Jade Parry is a UF student currently enrolled in Gender and Food Politics, a course that seeks to provide a historical context for contemporary environmental and anti-globalization activism within the European Union, in the European colonial encounters in North Africa and Asia, and in modern-day nations of South and Southeast Asia and North America. The Home and The World by Sir Rabindranath Tagore is assigned reading for the class.
The Home and the World by Sir Rabindranath Tagore
The Home and the World is an allegory of the unrest in India between the 19th and 20th centuries involving the partition of Bengal that separated the Muslims and the Hindus. The big question facing the state of Bengal is whether to follow the ways of cosmopolitanism or nationalism. Sandip, the character who stirs up unrest in the home of Bimila and Nikhil, is a supporter of the nationalistic ideals. Throughout the book he campaigns for the people of India to separate themselves from the rest of the world and invest only in their community; buying only from producers of their town, eating food only grown from familiar ground, and not allowing trade or use of foreign goods. Nikhil represents the cosmopolitan ideas that were trying to be implemented in Bengal during the 1900’s. Nikhil supported the use and trade of foreign goods and investment in the world as a whole.
As someone who grew up in a very multicultural country like the US, I feel like I identify more with Nikhil and believe that I am a citizen of the world before my own country. But then I find myself extremely conflicted when I think about what localism is and how much it means to me in my present life. I want to think about my neighbors and evaluate how my choices can better their life. I want to think about my community when I decide where to eat or buy groceries this week. I want to think about how my money or time could be better invested in my hometown versus 3000 miles away. But I also believe as citizens of our small community we are supposed to think about and be conscious of the rest of the world. The philosophy “think globally, act locally” is a true testament to how difficult it is to separate one from the other. It might be easier for most people to just go to Wal-Mart and buy cheap “global” goods instead of buying from a local farmer’s market with a conscious mind. Many would say that shopping at this large corporation is cheaper then trying to purchase only local products. The problem the Home and the World presents is that Nikhil is able to provide elite goods for affordable prices to the majority of the community through foreign trade. Nikhil knows if he joined the nationalistic movement his community of workers would be helpless and abandoned.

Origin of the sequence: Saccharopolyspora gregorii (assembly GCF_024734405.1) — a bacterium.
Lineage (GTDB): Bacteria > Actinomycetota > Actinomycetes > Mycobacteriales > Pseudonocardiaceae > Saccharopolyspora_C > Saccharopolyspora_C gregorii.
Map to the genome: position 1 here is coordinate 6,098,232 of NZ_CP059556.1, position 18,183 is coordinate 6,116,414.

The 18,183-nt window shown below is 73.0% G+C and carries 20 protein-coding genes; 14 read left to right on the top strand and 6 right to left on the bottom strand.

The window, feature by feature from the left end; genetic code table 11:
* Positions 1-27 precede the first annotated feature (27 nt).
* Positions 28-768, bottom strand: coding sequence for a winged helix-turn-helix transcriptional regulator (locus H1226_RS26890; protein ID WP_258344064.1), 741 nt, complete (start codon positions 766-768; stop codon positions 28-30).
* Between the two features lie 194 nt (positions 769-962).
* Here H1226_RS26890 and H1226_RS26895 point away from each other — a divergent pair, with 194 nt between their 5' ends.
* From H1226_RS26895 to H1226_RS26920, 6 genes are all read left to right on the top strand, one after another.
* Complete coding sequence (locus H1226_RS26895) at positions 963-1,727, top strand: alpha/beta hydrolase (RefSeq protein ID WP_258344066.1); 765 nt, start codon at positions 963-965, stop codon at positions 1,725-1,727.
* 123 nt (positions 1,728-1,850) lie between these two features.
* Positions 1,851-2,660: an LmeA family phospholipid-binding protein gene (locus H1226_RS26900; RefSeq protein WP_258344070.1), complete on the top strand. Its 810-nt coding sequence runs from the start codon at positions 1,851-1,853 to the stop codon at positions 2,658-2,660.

On the other hand, Sandip’s ideals are similar to Gandhi’s in that he didn’t want India to conform to western culture. Gandhi advocated for a self-sustaining community, one that didn’t relish in British goods and their way of life. He wanted his people to get back to thinking about what they were putting in and on their bodies. Gandhi was an advocate for slowing down and returning to a simpler way of eating, traveling, and living. Gandhi’s ideas are reminiscent of Slow Food and our advocacy for localism and appreciation of what we’re eating. The idea that “work is not the be-all and the end-all of man” but that there is humbler way of life is representative of both Slow Food and Tagore’s philosophy (205).
And Bimila, the protagonist is stuck in the middle of these two ideals, much like the state of Bengal is stuck between Western and Indian culture. As a woman, Bimila is isolated to the domestic sphere but she represents the mother of the nation and proves her incredible importance. Bimila is a strong figure and Tagore tries to address the role women will play during this turning point in history. Women are starting to feel like they “ought to stand up for [their] rights” (16). Through the interaction between the three main characters we see how the world and the home can influence each other: “We relish our food and rest, only because we can dismiss, only because we can dismiss, as so many empty shadows, the sorrows scattered everywhere, both in the home and in the outer world.” (83).